Repression of cholesterol 7 alpha-hydroxylase transcription by bile acids is mediated through protein kinase C in primary cultures of rat hepatocytes
Stravitz, R.T.; Vlahcevic, Z.R.; Gurley, E.C.; Hylemon, P.B.
Journal of Lipid Research 36(6): 1359-1369
ISSN/ISBN: 0022-2275 PMID: 7666012 Accession: 044206959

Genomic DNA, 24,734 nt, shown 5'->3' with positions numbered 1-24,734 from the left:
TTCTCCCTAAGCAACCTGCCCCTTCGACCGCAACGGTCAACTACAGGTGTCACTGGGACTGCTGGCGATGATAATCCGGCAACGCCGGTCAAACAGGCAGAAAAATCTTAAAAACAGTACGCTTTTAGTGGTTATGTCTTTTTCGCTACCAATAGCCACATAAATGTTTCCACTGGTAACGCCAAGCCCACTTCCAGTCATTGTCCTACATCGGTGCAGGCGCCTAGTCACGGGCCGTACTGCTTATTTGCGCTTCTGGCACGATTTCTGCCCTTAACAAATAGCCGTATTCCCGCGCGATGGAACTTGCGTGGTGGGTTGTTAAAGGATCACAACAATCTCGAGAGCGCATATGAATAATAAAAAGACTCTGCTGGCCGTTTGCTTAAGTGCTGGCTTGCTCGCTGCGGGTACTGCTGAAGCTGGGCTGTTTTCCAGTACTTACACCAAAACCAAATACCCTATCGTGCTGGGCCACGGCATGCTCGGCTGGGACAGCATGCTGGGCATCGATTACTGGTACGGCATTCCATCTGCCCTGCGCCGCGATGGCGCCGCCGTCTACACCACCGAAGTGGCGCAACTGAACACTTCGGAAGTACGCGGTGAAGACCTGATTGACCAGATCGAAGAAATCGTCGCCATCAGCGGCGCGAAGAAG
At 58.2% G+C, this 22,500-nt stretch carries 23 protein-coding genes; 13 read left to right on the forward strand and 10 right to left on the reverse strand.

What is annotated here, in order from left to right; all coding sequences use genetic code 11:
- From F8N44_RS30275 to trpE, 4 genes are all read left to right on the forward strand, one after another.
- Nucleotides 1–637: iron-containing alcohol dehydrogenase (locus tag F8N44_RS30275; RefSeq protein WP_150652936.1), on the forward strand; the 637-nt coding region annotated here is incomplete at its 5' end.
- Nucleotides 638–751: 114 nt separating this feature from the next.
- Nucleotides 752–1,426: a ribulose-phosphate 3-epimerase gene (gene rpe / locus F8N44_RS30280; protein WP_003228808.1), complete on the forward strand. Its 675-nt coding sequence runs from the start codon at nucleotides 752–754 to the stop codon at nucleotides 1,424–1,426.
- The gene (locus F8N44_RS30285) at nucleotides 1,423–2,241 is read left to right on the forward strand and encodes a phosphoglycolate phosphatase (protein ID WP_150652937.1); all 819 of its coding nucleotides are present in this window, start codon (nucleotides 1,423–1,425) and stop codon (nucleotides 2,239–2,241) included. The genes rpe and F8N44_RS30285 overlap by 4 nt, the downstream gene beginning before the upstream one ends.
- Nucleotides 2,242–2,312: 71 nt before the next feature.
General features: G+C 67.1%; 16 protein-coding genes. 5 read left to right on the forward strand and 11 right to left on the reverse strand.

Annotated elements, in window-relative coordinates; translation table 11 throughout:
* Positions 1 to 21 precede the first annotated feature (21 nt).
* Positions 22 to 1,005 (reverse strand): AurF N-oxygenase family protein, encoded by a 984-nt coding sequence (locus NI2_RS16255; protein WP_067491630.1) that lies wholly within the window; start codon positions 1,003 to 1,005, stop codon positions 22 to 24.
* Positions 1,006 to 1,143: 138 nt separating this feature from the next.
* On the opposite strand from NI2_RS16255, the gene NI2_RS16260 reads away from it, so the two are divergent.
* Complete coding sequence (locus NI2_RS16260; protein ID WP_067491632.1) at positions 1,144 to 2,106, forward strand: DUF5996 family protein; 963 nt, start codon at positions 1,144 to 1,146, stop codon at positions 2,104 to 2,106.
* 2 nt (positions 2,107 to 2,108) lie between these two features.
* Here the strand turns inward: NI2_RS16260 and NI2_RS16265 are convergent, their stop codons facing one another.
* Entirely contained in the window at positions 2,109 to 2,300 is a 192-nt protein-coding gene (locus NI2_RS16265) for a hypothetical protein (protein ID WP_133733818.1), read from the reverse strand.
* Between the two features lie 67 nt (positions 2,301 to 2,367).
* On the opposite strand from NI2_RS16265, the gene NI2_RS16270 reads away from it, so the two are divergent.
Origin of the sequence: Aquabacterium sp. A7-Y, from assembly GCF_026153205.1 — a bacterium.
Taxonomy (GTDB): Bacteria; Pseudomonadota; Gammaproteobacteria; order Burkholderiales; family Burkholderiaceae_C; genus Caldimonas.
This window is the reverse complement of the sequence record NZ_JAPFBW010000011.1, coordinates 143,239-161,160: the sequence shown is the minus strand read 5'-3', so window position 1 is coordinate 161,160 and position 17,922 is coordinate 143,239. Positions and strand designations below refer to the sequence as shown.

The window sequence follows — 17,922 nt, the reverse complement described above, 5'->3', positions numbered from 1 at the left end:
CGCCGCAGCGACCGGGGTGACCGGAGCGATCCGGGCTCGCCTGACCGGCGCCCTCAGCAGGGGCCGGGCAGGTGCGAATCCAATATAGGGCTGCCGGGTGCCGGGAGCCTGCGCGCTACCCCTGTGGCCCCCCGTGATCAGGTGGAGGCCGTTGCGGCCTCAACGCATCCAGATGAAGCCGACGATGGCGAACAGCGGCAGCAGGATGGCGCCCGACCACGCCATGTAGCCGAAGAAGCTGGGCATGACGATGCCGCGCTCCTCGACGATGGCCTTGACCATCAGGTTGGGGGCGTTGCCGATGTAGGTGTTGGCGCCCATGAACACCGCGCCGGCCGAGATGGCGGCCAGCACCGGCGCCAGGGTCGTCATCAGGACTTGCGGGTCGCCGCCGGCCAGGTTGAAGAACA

Inhibitors of protein kinases were screened for the ability to prevent the repression of cholesterol 7 alpha-hydroxylase mRNA by taurocholate in primary cultures of adult rat hepatocytes. The addition of taurocholate (25 microM) for 6 h decreased cholesterol 7 alpha-hydroxylase mRNA by 64 +/- 3%. However, after a preincubation with the protein kinase C inhibitors calphostin C or chelerythrine, taurocholate had no significant effect on cholesterol 7 alpha-hydroxylase mRNA, or decreased levels by only 23 +/- 8%, respectively. Protein kinase C activation with phorbol 12-myristate, 13-acetate (100 nM) decreased cholesterol 7 alpha-hydroxylase mRNA and transcriptional activity by 71 +/- 5% and 60 +/- 16%, respectively, within 3 h. mRNA levels recovered to control levels by 18-24 h, however, consistent with downregulation of protein kinase C. Furthermore, after depletion of protein kinase C with a 24-h preincubation with phorbol diesters, taurocholate (25 microM) repressed cholesterol 7 alpha-hydroxylase mRNA by only 14 +/- 17%. The addition of taurocholate (50 microM) to the culture medium transiently increased membrane-associated protein kinase C activity by approximately twofold, while causing a concomitant decrease in cytosolic activity. Other bile acids increased membrane-associated protein kinase C activity in approximate proportion to their relative hydrophobicity. Finally, immunoblotting experiments revealed translocation of the alpha isoform of protein kinase C to hepatocyte membranes in response to taurocholate. These data suggest that hydrophobic bile acids repress cholesterol 7 alpha-hydroxylase transcription through a protein kinase C-dependent mechanism.